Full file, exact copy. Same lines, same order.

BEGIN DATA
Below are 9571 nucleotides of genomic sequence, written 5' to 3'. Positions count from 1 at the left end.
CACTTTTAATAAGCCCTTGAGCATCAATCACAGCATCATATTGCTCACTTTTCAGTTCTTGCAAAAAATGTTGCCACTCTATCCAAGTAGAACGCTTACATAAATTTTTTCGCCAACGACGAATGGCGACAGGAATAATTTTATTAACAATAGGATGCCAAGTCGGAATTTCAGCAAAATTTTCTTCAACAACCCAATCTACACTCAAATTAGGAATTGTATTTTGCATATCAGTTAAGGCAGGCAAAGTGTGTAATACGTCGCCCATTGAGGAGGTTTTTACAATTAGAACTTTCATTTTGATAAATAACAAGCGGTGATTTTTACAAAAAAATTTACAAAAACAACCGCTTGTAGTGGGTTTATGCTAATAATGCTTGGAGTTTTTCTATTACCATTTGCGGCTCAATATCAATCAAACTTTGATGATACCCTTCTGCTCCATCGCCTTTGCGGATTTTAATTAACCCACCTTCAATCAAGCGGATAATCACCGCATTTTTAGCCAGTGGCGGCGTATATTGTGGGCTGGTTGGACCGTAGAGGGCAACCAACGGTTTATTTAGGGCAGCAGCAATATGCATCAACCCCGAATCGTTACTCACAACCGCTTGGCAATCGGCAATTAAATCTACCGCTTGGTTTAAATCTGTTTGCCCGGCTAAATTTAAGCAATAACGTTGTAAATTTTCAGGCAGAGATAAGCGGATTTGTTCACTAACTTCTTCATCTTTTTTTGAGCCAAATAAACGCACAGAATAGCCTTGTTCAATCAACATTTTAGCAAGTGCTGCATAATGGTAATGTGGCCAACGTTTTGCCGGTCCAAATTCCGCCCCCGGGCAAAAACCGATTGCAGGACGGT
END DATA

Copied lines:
Below are 9571 nucleotides of genomic sequence, written 5' to 3'. Positions count from 1 at the left end.
CACTTTTAATAAGCCCTTGAGCATCAATCACAGCATCATATTGCTCACTTTTCAGTTCTTGCAAAAAATGTTGCCACTCTATCCAAGTAGAACGCTTACATAAATTTTTTCGCCAACGACGAATGGCGACAGGAATAATTTTATTAACAATAGGATGCCAAGTCGGAATTTCAGCAAAATTTTCTTCAACAACCCAATCTACACTCAAATTAGGAATTGTATTTTGCATATCAGTTAAGGCAGGCAAAGTGTGTAATACGTCGCCCATTGAGGAGGTTTTTACAATTAGAACTTTCATTTTGATAAATAACAAGCGGTGATTTTTACAAAAAAATTTACAAAAACAACCGCTTGTAGTGGGTTTATGCTAATAATGCTTGGAGTTTTTCTATTACCATTTGCGGCTCAATATCAATCAAACTTTGATGATACCCTTCTGCTCCATCGCCTTTGCGGATTTTAATTAACCCACCTTCAATCAAGCGGATAATCACCGCATTTTTAGCCAGTGGCGGCGTATATTGTGGGCTGGTTGGACCGTAGAGGGCAACCAACGGTTTATTTAGGGCAGCAGCAATATGCATCAACCCCGAATCGTTACTCACAACCGCTTGGCAATCGGCAATTAAATCTACCGCTTGGTTTAAATCTGTTTGCCCGGCTAAATTTAAGCAATAACGTTGTAAATTTTCAGGCAGAGATAAGCGGATTTGTTCACTAACTTCTTCATCTTTTTTTGAGCCAAATAAACGCACAGAATAGCCTTGTTCAATCAACATTTTAGCAAGTGCTGCATAATGGTAATGTGGCCAACGTTTTGCCGGTCCAAATTCCGCCCCCGGGCAAAAACCGATTGCAGGACGGT